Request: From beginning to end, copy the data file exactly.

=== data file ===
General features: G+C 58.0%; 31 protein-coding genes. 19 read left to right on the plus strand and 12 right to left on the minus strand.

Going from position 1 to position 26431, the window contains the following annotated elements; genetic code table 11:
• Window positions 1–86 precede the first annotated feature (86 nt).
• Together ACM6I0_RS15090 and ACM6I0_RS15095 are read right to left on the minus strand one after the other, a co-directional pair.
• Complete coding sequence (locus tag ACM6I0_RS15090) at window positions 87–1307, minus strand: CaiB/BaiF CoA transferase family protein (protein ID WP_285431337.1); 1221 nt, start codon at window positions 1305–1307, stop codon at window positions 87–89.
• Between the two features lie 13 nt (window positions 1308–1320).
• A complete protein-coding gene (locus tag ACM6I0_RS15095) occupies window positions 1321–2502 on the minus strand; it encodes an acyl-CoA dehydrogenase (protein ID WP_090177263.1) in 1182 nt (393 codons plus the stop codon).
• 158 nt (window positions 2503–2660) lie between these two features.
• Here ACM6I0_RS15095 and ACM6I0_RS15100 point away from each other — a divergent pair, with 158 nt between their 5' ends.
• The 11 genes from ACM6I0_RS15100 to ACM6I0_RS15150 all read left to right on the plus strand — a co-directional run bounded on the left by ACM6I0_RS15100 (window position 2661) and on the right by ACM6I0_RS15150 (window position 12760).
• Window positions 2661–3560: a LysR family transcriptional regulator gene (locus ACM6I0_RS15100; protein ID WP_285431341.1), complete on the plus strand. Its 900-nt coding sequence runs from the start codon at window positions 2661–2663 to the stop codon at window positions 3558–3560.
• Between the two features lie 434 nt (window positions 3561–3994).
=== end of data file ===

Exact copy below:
General features: G+C 58.0%; 31 protein-coding genes. 19 read left to right on the plus strand and 12 right to left on the minus strand.

Going from position 1 to position 26431, the window contains the following annotated elements; genetic code table 11:
• Window positions 1–86 precede the first annotated feature (86 nt).
• Together ACM6I0_RS15090 and ACM6I0_RS15095 are read right to left on the minus strand one after the other, a co-directional pair.
• Complete coding sequence (locus tag ACM6I0_RS15090) at window positions 87–1307, minus strand: CaiB/BaiF CoA transferase family protein (protein ID WP_285431337.1); 1221 nt, start codon at window positions 1305–1307, stop codon at window positions 87–89.
• Between the two features lie 13 nt (window positions 1308–1320).
• A complete protein-coding gene (locus tag ACM6I0_RS15095) occupies window positions 1321–2502 on the minus strand; it encodes an acyl-CoA dehydrogenase (protein ID WP_090177263.1) in 1182 nt (393 codons plus the stop codon).
• 158 nt (window positions 2503–2660) lie between these two features.
• Here ACM6I0_RS15095 and ACM6I0_RS15100 point away from each other — a divergent pair, with 158 nt between their 5' ends.
• The 11 genes from ACM6I0_RS15100 to ACM6I0_RS15150 all read left to right on the plus strand — a co-directional run bounded on the left by ACM6I0_RS15100 (window position 2661) and on the right by ACM6I0_RS15150 (window position 12760).
• Window positions 2661–3560: a LysR family transcriptional regulator gene (locus ACM6I0_RS15100; protein ID WP_285431341.1), complete on the plus strand. Its 900-nt coding sequence runs from the start codon at window positions 2661–2663 to the stop codon at window positions 3558–3560.
• Between the two features lie 434 nt (window positions 3561–3994).